Ranking is not something that I need to do particularly frequently in my job and its probably the weakest part of my statistics background. I have a dataset containing a list of items and a performance metric associated with each (a percentage success). Items in this list have always been ranked based upon that percentage, but I have noticed that items with small size bounce around the ranking on a weekly basis (the cost of 1 failure for a small sized item shifts the percentage hugely and results in an item jumping from 10th to 500th). Similarly there are a number of small items that often top the ranking (yay great, you got 4 of 4 right! while the item in second got 498 of 500 right...). I want to create a new ranking function that combines the quality metric with the size of the item over which the quality metric was calculated. Any guidance on a standard approach to this would be very helpful.


2 Answers 2


Rankings are the stuff statistical nightmares are made of. The reason for saying this is that once one gets beyond simple univariate data there is rarely, if ever, a "ground truth" on which to build an infallibly accurate, incontestable solution. Read Malcolm Gladwell's excellent New Yorker article on the kluge-y nature of college rankings, The Order of Things, to get a sense of just how fraught rankings really are.


Caveats such as are expressed in Gladwell's article never stop people from developing rankings since few ever penetrate the foggy mists of method and ask the tough questions about what it means and is really doing.

So, what can one do in your case? The important thing to bear in mind is that exclusive use of and reliance on relative metrics -- such as percentages -- biases the ranking in one direction. A simple corrective is, as noted by Evad in his answer, to add a second metric based on the absolute values of success. By combining relative and absolute metrics, one can hope to arrive at something like a normalized ranking.

However, there are lots of ways of combining things and it's here that the rubber really meets the road, so to speak. The key questions to ask at this point are Who is the audience for this metric? and If I do something sophisticated, will they understand it? Here are some possible approaches to combining these metrics:

  • Create deciles for each, add the values of the resulting decile assignments and rank that

  • Since they are in differing units, standardize each to a mean of zero and std dev of one, add them together and rank that

  • Use principal components to combine them into a single latent vector and rank that

The things to bear in mind are, first, that the possibilities are almost endless in terms of the heuristics that can be created from such a seemingly innocent and simple stream of information and, second, that there is no one "right" or true way to bring them together to create a rank ordering.

  • $\begingroup$ Some very interesting reading. Thanks for taking the time to provide your insights. I will start digging in to it! $\endgroup$ Jan 11, 2016 at 14:54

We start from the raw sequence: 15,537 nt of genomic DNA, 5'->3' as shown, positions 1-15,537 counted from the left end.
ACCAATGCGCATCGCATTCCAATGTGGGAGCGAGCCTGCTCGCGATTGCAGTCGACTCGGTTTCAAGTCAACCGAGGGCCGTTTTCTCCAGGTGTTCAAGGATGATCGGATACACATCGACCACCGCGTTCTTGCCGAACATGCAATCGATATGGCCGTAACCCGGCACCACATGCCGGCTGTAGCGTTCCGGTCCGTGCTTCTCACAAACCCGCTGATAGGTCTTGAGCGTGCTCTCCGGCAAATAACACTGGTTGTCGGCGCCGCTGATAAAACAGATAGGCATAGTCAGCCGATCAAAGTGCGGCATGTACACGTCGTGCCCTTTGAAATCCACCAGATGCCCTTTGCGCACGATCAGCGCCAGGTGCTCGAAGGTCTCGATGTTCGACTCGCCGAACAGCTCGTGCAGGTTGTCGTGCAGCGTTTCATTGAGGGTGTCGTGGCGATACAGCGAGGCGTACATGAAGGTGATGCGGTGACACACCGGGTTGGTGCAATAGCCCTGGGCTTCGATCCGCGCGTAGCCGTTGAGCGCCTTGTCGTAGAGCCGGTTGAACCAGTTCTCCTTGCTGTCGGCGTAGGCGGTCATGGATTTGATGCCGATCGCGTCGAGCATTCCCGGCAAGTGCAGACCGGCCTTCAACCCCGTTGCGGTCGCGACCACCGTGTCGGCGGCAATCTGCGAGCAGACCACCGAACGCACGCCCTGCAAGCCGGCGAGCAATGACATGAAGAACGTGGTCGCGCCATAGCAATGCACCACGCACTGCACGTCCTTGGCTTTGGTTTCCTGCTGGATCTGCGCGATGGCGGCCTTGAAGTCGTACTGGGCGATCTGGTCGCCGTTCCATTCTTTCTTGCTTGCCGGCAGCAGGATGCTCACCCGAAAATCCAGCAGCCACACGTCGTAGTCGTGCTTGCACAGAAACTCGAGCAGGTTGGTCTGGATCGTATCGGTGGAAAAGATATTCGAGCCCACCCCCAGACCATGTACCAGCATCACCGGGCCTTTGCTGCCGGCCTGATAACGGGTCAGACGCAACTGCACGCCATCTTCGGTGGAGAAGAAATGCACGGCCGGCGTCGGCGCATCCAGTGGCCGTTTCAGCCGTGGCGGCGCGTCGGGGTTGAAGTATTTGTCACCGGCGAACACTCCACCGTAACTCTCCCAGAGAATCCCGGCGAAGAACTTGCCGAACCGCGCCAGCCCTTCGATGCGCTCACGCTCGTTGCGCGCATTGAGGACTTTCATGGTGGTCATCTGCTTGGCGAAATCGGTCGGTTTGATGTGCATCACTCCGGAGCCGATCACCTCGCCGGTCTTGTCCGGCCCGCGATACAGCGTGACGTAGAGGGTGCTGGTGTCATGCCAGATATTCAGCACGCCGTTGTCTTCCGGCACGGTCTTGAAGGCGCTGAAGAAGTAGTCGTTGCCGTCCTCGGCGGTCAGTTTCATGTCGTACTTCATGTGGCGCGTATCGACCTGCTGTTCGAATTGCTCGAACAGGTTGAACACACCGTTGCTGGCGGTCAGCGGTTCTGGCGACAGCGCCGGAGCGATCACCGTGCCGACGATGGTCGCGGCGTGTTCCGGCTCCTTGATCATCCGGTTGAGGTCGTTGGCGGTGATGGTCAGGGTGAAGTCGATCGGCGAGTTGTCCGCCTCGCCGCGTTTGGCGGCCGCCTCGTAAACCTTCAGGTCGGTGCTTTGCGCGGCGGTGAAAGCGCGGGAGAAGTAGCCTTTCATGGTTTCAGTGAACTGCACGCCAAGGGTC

A simple method would be to take the average success rate weighted with actual success rate of an item [where the total trials for an item is low eg below 10, or below 15. In a nice scenario the average success rate for every item would be in theory be 50% if left to chance and normally distributed.

Any threshold can be used to start with but it will be better to find the statistically significant point where 4 out of 4, or 7 out of 7 is very unlikely to have happened by chance [if there are 500+ items, 9 or 10 probably will be the minimum starting point for average 50% and may be higher / lower dependent on the average probability of success]. The threshold must be kept low though, or this method could mute statistically significant items [20 out of 20, with 50% expected success].

Based on a threshold of 10:

  • If trials < 10: (Trials/Threshold*SuccessRate) + (Threshold-Trials)*Average success rate
  • If trials >=10: Use actual success rate.


  • If an item has a success rate of 8 out of 8 [100%]. Then due to low confidence as it possibly occurred entirely by chance, it is averaged with weighted average success rate.
  • Now if the success for the item continues, line 2 shows the new confidence based expected success rate.
  • Finally if the success continues and reaches 10/10 [line 3], the average success of item is nolonger weighted with actual success rate. This requires programming / formulas to avoid using the formula once 10+ trials are reached and you are confident in success rate.

    8 out of 8: 8/10 * 8/8 + (10-8) * 50% = 90%

    9 out of 9: 9/10 * 9/9 + (10-9) * 50% = 95%

    10 out of 10: 10/10 * 10/10 + (10-10) * 50% = 100%

    11 out of 11: 11/11 = 100% *Use actual success rate

This method can be used in an exponential manner as well [which will add considerable improvement]. An even simpler method is to simply exclude items below the threshold from being ranked.

Important: Items likely will not naturally all have same expected success rates which needs to be accounted for in any method unless the list is for the most part arbitrary. Example: comparing sales success of an inbound call centre verse a telemarketer salesperson.

The average salesperson might have an expected success rate of 50% [average of all sale staff] for a customer calling who is already interested, so a success rate of 16/20 [80%] from is great. BUT a telemarketer might have an expected success rate of 5% who achieves a success rate of 5/20 [25%] is actually a slightly better salesperson than the call centre worker and if a list were to be made for all phone based salespersons between the two companies, that telemarketer would be unjustly ranked very poorly in such a list.


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